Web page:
Written by Miami Today on January 31, 2008
Miami is a weekly feature of Miami Today, keeping readers ahead
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VOTERS IN "YES’ MOOD: Miami-Dade voters on Tuesday approved slot machine gambling at the county’s three pari-mutuel sites, made the property appraiser’s office elective and moved the qualifying period for some elective offices three weeks earlier. Voters had rejected slot machine gambling at Flagler Dog Track, Calder Race Course and Miami Jai-Alai two years earlier. The decision to elect an appraiser opens a new office for term-limited public officials throughout the county.
HOMESTEAD STRIKES OUT: Homestead spring training hopes for the Florida Marlins are about to disappear. Miami-Dade commissioners are to act Tuesday on a resolution rescinding their direction of last June to require in any deal to build the Marlins a stadium that Marlins spring training would be in Homestead. Instead, the resolution by Commissioner Dennis Moss is asking the county administration to consult with the City of Homestead about whether Homestead’s ballpark, part of a $22 million sports complex built in 1991 to house spring training for the Cleveland Indians, could be renovated for use by Miami-Dade Big League Baseball Inc., a non-profit promoting amateur baseball for young adults. The resolution will also ask for study of use of the Homestead complex by some major league team for spring training or for a minor league team — but it’s not connected to the Marlins’ stadium quest.
CROSSWINDS CONUNDRUM CONTINUES: In the dispute between Miami and Miami-Dade County over Overtown land slated for a housing project, Miami-Dade Circuit Judge José Rodriguez has heard Miami’s Community Redevelopment Agency’s plea to order the deeds back to them, according to agency head Jim Villacorta. The county recently took the land back from the city and plans to seek new projects with more affordable components than the original project proposed by developer Crosswinds. "It went pretty well," Mr. Villacorta said, adding that, at the hearing, County Manager George Burgess acknowledged never having read a 2006 proposal from the city asking for county approval on the Crosswinds project. The city is arguing that one reason Crosswinds had yet to get the project started is that the county never ruled in 2006. The judge’s ruling has yet to be released.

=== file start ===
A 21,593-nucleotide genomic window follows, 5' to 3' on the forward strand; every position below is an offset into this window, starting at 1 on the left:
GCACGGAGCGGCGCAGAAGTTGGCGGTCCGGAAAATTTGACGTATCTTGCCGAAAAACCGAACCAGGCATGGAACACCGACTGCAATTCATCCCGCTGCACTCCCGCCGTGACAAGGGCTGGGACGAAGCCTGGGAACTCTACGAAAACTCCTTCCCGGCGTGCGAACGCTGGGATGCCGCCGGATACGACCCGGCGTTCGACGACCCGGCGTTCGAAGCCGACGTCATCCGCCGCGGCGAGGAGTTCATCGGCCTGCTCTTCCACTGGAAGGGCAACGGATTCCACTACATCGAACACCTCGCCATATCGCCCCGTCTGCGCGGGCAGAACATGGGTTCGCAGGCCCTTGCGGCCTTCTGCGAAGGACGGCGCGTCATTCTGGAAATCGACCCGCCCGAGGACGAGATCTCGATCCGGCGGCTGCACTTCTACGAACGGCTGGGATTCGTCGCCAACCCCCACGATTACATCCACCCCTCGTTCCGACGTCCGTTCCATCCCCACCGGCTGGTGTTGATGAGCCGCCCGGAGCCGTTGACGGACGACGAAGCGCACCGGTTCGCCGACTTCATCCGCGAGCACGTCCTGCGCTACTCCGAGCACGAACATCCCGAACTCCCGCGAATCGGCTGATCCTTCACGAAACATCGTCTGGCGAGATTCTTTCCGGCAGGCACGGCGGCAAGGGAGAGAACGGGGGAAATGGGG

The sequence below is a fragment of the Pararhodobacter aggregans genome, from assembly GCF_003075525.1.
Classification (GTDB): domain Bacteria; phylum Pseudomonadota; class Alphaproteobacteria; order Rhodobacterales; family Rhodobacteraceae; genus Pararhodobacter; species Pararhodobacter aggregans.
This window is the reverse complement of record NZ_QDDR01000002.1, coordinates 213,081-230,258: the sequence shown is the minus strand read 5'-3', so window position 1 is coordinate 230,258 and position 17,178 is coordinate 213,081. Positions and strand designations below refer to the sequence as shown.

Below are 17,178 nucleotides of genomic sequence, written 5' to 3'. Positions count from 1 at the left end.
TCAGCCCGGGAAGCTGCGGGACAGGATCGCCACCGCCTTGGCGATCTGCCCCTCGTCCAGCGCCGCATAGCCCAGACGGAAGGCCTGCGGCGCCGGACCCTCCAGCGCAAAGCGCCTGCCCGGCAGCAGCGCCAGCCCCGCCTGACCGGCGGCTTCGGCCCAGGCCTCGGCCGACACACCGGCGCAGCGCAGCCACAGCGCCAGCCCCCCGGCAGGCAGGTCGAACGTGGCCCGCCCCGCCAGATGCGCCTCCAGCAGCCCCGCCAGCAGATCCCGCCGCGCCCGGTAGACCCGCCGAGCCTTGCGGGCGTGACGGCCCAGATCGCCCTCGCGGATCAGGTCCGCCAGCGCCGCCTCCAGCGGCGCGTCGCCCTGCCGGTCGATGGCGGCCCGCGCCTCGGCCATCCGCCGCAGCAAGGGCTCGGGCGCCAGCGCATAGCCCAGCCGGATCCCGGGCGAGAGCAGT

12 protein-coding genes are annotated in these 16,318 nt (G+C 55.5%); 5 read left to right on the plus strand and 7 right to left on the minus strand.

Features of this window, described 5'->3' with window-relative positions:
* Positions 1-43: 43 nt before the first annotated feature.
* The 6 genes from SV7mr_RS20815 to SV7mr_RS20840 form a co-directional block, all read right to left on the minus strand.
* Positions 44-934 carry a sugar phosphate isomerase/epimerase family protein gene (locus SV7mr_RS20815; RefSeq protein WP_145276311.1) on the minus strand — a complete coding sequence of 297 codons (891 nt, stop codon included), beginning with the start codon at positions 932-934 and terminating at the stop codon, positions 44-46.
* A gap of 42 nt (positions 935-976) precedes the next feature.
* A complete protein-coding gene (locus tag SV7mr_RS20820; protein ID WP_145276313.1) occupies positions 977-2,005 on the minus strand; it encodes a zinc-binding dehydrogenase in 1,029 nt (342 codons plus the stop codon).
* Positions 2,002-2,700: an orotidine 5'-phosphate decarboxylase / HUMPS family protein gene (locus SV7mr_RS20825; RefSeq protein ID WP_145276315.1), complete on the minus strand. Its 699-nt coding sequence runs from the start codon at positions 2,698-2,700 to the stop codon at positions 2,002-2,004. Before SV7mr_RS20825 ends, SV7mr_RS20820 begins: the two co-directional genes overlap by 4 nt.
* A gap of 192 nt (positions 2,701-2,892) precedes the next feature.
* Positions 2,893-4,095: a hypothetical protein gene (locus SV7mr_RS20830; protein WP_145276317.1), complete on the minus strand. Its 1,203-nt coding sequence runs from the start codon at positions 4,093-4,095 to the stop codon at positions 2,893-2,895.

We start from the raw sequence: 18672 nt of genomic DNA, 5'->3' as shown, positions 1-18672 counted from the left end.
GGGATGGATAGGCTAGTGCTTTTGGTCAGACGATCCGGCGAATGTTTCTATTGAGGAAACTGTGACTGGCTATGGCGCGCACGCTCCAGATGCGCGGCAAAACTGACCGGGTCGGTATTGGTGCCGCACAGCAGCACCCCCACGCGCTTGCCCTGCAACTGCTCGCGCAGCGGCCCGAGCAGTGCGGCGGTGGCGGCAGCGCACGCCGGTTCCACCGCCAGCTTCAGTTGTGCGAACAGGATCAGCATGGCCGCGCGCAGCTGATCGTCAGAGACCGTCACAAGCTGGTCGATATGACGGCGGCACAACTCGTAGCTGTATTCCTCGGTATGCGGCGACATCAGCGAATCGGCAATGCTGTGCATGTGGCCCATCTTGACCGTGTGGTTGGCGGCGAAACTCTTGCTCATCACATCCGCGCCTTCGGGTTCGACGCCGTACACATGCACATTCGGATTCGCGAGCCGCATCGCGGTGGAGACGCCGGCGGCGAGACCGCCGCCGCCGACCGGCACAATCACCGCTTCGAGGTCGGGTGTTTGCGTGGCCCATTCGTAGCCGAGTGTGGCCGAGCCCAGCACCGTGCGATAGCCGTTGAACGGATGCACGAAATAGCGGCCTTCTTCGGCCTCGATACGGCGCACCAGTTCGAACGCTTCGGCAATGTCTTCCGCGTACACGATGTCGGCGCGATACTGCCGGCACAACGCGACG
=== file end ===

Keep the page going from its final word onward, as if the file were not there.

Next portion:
AUDIT APPLAUSE: An external audit of the Miami Community Redevelopment Agencies’ fiscal 2007 practices revealed no material or non-compliance issues and no fraud or illegal acts, according to Richie Tandoc, partner at Sanson, Kline, and Jacomino and Co., which was hired to do the agencies’ audit. Miami commissioners, who serve as board members, congratulated agency staffers at a meeting this week for their diligence.
LIVE NATION NEGOTIATION: After Miami commissioners this month authorized the Bayfront Park Management Trust to negotiate with promoter Live Nation to manage the park’s amphitheatre — the company was selected by a committee through a procurement process — "we’re attempting to get our first meeting with them," said trust Executive Director Tim Schmand this week. The deal would garner the city $650,000 a year, and Live Nation has offered also to take on the costs of improvements to the amphitheatre, managed by the trust since 1987, in exchange for all operations revenues. It would replace the amphitheatre’s stage, install new food and beverage locations, replace the bench seating with individual stadium-style seating and build 10 four-person corporate boxes, according to the proposal submitted in response to the trust’s request for letters of interest.